Passport? Check. Boarding Pass? Check. A bag full of catheters, luer lock syringes, endotracheal tubes and hand santinitser? Check.
I’m sitting at the gate in Tullamarine Airport, about to embark on a two week nursing adventure, volunteering at various hospitals in Ho Chi Min City, Vietnam. I’ll be working closely on the wards, alongside 60 other nurses, doctors, speech pathologists and podiatrists, lecturing and running tutorials for our Vietnamese colleagues.
I feel incredibly privileged, sitting here knowing that my employers here in Australia have actively encouraged me to take two weeks off work to head over to Vietnam. I suspect that this feeling of being ‘privileged’ is something I will often reflect on over the next two weeks.
I say this because I’m in such a fortunate position professionally. I work clinically in ICU two days a week and the remainder here at Ausmed as one of the Nurse Planners. I absolutely love both of my jobs, and I get such a buzz from the work I do.
However, whilst my graduate year threw up the usual challenges – lack of sleep, adjusting to shift work and the range of ‘first’ clinical situations, like seeing your first death – I’ve never been truly confronted, nor have I been made to feel completely vulnerable.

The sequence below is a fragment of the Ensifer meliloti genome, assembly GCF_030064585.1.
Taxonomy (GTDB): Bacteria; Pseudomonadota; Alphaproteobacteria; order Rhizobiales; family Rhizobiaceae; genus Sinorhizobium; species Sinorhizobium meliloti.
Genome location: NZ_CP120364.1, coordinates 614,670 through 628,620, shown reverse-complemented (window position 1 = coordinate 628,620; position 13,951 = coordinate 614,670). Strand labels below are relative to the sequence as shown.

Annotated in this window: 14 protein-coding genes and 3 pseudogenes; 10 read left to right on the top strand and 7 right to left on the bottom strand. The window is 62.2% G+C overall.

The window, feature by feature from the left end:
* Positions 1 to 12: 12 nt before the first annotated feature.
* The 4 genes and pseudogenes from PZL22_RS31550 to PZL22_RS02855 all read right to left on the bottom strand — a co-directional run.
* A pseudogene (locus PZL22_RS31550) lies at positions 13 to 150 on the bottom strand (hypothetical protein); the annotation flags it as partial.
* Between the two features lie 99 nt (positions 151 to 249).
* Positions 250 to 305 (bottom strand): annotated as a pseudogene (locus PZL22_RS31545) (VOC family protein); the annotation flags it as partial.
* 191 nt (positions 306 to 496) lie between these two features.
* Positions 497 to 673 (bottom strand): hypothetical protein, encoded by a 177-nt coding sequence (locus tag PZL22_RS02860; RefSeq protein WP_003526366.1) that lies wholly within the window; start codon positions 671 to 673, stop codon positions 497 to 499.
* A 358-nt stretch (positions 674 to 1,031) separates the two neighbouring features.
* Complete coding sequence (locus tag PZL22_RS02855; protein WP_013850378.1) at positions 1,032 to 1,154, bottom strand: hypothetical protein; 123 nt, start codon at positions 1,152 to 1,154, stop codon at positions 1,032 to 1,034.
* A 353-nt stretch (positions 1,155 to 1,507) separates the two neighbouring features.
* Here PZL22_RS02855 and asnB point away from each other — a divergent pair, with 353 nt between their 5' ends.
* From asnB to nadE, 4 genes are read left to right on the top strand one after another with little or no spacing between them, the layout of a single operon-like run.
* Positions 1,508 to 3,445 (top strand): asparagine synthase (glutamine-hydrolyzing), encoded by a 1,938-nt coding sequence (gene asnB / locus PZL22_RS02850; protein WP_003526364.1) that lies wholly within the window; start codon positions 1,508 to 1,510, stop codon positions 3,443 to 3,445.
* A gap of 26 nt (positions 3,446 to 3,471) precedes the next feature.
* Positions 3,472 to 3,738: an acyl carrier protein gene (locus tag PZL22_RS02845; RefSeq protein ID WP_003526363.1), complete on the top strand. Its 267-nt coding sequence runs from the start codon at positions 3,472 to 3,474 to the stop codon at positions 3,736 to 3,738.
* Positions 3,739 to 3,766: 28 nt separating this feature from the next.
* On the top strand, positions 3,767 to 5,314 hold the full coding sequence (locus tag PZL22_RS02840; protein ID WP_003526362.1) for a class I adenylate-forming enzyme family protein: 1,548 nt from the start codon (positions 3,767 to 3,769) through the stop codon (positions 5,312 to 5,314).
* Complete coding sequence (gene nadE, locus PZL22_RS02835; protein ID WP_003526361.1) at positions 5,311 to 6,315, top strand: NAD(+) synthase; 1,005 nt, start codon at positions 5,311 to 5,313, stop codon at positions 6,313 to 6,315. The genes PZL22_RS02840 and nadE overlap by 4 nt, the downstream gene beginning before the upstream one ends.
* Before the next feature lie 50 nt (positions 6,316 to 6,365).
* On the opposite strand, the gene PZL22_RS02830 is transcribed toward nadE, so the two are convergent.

I’ve been challenged; challenged whilst studying a post graduate certificate, challenged to balance two jobs, and occasionally working 60 hour weeks. I often see very sick patients, and watch while anxious families go through hell and back. But at the bedside we’re able to fall back on supports such as ventilators, balloon pumps, dialysis machines and other medicines to sustain life.
This challenges me but I wonder, is this different to being confronted?
What will I see? Will I be able to help? Will I know what to do or say that might actually make a difference?
How do I make sure I am non-judgemental? Make sure that I keep a completely open mind to the nursing practices of a different culture?
As I sit here waiting to board I know one thing: there’s no ‘Lonely Planet Guide to Nursing in Vietnam’!
Despite a natural fear of the unknown, I’m strangely excited about the prospect of being thrown into the deep end. Of being taken far outside my professional comfort zone, and exposing myself to the risk of being truly confronted for the first time.
I am also very excited about Vietnamese food!
On that note. I’m off!
- Day One: Nursing in Ho Chi Minh City
- Day Two: Palliative Care in Vietnam
- Day Three: Paediatric Oncology in Vietnam
- Day Four: Nursing Education in Vietnam
- Day Five: Safety and Chemotherapy